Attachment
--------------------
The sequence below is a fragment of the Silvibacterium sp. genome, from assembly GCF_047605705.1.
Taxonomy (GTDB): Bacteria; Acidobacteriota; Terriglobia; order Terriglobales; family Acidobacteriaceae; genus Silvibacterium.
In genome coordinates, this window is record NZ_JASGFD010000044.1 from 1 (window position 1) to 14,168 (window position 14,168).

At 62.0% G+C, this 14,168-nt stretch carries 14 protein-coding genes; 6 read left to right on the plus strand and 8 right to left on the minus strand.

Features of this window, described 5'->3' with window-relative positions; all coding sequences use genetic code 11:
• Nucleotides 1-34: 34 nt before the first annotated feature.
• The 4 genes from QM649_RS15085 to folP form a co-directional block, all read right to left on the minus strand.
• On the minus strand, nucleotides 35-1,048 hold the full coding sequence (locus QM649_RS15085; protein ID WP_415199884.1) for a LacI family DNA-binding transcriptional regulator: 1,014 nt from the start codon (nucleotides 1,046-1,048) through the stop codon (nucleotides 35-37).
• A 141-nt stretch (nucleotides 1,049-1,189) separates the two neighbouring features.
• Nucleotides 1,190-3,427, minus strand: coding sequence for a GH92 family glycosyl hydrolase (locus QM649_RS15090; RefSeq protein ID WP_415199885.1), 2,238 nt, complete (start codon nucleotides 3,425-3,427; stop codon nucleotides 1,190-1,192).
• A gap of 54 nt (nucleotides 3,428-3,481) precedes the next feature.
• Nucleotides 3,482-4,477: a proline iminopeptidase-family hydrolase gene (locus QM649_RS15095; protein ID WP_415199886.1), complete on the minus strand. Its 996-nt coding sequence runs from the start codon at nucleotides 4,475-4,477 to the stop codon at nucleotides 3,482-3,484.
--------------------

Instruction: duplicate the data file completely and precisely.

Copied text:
The sequence below is a fragment of the Silvibacterium sp. genome, from assembly GCF_047605705.1.
Taxonomy (GTDB): Bacteria; Acidobacteriota; Terriglobia; order Terriglobales; family Acidobacteriaceae; genus Silvibacterium.
In genome coordinates, this window is record NZ_JASGFD010000044.1 from 1 (window position 1) to 14,168 (window position 14,168).

At 62.0% G+C, this 14,168-nt stretch carries 14 protein-coding genes; 6 read left to right on the plus strand and 8 right to left on the minus strand.

Features of this window, described 5'->3' with window-relative positions; all coding sequences use genetic code 11:
• Nucleotides 1-34: 34 nt before the first annotated feature.
• The 4 genes from QM649_RS15085 to folP form a co-directional block, all read right to left on the minus strand.
• On the minus strand, nucleotides 35-1,048 hold the full coding sequence (locus QM649_RS15085; protein ID WP_415199884.1) for a LacI family DNA-binding transcriptional regulator: 1,014 nt from the start codon (nucleotides 1,046-1,048) through the stop codon (nucleotides 35-37).
• A 141-nt stretch (nucleotides 1,049-1,189) separates the two neighbouring features.
• Nucleotides 1,190-3,427, minus strand: coding sequence for a GH92 family glycosyl hydrolase (locus QM649_RS15090; RefSeq protein ID WP_415199885.1), 2,238 nt, complete (start codon nucleotides 3,425-3,427; stop codon nucleotides 1,190-1,192).
• A gap of 54 nt (nucleotides 3,428-3,481) precedes the next feature.
• Nucleotides 3,482-4,477: a proline iminopeptidase-family hydrolase gene (locus QM649_RS15095; protein ID WP_415199886.1), complete on the minus strand. Its 996-nt coding sequence runs from the start codon at nucleotides 4,475-4,477 to the stop codon at nucleotides 3,482-3,484.